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8.4 million residents. More than 5 million MetroCard swipes across 472 subway stations every day. The largest single public school district in the United States.

As New Yorkers, we live in our country’s largest city — with some of the largest cultural and business hubs in the world — and we need the right structures in place to make it all function. It’s a complex undertaking, and there’s always room to improve, but one thing is clear: well-run transportation, accessible housing, access to art and culture, and quality schools are some of the key components to ensuring New York maintains its status as a world-class city.

Tech:NYC is committed to supporting just that, so we’re hosting a series of lunchtime dialogues for tech employees in our membership to engage on the issues that make our city run — and what we can do to support its well being into the future.

To join us, sign up below for invitations and updates:

 
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TOPIC

Experts

HOST

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TRANSIT

 
 

John Raskin, Executive Director, Riders Alliance

 
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Urban Planning

 
 

Elizabeth Goldstein, President, Municipal Art Society of New York (MAS)

 
 
 
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NYC GOvernment

 
 

James Vacca, Commissioner, NYC Charter Revision Commission, and former New York City Council Member

 
 
 
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Housing

 
 

Aaron Carr, Executive Director, Housing Rights Initiative; Benjamin Dulchin, Executive Director, Association for Neighborhood & Housing Development

 
 
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Garbage

 
 

Daniel Brownell, former Commissioner, New York City Business Integrity Commission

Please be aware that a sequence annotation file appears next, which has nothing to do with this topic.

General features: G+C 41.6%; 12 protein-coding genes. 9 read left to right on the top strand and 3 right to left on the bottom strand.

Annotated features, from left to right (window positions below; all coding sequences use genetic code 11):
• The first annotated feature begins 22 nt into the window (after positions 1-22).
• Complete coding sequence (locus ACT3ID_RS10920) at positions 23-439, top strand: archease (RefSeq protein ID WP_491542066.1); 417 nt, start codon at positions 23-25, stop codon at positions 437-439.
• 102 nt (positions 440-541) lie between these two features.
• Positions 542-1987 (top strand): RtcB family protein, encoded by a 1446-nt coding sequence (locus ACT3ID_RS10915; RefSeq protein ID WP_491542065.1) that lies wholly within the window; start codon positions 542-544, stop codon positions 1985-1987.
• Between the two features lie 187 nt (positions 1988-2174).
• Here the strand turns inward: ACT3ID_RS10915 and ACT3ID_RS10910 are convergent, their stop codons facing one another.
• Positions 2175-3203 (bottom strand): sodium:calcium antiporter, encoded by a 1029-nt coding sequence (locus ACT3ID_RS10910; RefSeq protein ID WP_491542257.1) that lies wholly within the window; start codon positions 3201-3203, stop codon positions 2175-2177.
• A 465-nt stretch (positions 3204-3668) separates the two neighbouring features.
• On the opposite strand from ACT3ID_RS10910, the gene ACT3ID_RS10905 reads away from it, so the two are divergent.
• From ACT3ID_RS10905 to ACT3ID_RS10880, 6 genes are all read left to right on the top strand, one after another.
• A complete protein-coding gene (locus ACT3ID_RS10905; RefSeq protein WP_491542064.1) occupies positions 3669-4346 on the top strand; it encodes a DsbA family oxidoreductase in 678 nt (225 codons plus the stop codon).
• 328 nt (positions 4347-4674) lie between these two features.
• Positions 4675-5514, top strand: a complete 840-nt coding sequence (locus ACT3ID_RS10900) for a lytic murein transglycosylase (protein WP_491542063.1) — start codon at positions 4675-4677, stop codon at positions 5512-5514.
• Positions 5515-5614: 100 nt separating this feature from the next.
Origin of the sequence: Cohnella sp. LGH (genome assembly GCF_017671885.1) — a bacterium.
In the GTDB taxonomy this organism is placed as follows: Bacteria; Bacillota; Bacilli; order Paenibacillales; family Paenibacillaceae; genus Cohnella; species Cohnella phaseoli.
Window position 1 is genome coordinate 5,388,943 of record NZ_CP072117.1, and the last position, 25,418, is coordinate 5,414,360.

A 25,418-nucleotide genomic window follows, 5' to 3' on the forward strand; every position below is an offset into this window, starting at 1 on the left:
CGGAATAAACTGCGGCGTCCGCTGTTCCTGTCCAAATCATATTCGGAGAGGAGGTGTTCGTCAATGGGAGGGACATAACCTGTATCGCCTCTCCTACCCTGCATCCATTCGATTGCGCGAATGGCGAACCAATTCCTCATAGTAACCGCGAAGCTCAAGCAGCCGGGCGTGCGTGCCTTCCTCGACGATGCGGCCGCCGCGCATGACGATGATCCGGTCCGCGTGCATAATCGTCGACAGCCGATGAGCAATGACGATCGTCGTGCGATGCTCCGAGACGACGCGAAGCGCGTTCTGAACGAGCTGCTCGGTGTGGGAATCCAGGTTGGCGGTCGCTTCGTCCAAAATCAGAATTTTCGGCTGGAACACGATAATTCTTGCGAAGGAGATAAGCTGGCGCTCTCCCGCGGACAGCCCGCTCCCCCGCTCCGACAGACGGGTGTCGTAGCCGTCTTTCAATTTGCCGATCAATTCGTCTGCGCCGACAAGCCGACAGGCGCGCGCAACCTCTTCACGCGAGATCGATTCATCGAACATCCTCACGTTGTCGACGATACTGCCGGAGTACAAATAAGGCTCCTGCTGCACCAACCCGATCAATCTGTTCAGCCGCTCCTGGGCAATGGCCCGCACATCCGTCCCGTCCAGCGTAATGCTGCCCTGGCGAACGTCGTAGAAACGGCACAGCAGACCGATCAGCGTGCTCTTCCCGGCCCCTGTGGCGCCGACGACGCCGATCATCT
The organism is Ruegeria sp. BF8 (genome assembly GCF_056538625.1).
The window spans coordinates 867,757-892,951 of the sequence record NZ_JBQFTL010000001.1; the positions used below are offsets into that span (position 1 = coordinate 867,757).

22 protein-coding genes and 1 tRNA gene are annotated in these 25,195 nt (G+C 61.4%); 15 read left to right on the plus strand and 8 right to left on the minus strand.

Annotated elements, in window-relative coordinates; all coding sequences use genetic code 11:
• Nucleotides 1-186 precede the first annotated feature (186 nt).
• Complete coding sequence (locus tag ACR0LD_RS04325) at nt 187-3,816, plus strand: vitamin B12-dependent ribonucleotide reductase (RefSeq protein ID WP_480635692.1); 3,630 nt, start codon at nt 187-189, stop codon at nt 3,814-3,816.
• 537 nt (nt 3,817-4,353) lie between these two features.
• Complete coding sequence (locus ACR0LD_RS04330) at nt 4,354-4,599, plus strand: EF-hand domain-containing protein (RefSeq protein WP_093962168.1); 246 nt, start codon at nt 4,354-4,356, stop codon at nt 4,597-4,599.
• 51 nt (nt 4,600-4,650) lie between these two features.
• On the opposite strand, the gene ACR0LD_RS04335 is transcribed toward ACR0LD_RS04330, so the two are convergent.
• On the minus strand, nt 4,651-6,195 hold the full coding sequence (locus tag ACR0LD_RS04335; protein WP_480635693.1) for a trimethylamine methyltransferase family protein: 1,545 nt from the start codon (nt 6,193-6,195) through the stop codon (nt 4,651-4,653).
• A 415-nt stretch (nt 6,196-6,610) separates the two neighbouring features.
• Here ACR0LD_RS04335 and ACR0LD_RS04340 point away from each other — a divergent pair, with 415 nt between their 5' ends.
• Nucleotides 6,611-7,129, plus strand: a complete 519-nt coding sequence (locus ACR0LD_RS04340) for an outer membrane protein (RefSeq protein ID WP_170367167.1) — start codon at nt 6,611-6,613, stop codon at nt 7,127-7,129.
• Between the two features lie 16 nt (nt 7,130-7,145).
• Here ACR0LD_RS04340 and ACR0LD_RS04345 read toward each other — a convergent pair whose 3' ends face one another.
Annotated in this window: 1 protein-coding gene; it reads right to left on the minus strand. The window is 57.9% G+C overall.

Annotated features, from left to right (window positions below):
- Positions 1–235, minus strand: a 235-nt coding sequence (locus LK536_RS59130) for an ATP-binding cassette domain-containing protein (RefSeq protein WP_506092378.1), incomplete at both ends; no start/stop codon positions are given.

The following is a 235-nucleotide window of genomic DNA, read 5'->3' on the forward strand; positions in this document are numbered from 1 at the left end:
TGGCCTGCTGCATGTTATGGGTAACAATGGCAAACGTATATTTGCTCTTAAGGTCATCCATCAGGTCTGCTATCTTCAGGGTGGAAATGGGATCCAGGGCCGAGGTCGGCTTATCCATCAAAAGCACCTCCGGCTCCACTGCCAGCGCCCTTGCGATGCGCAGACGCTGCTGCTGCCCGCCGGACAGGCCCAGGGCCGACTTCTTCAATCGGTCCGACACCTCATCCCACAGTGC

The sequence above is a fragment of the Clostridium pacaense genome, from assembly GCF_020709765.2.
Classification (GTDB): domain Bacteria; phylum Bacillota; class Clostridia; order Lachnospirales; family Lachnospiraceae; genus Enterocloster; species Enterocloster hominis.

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More to be announced

 
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Who they Are

Brooklyn Community Foundation Immigrant Rights Fund was founded in late 2016 in
response to mounting uncertainty and fear within New York’s immigrant communities,
combined with reports of xenophobic and racist attacks nationwide, and the creation
exclusionary government policies.

Why We Love Them

The $1 million fund is designed to support both the immediate and long-term needs
of immigrants across New York City. Brooklyn Community Foundation has created similar
rapid-response funds in the wake of Superstorm Sandy in 2012 and the Haiti Earthquake
in 2010. The organization’s approach ensures that it supports the most urgent community
needs while planning for a long-term response.

What They Need

The Immigrant Rights Fund will support both the immediate and long-term needs of
immigrants across New York City, while strengthening collaboration among
immigrant-serving nonprofits. Funds will support neighborhood-based, immigrant-led
organizations working on the frontlines to address legal, safety, and civil rights issues.

Support Here

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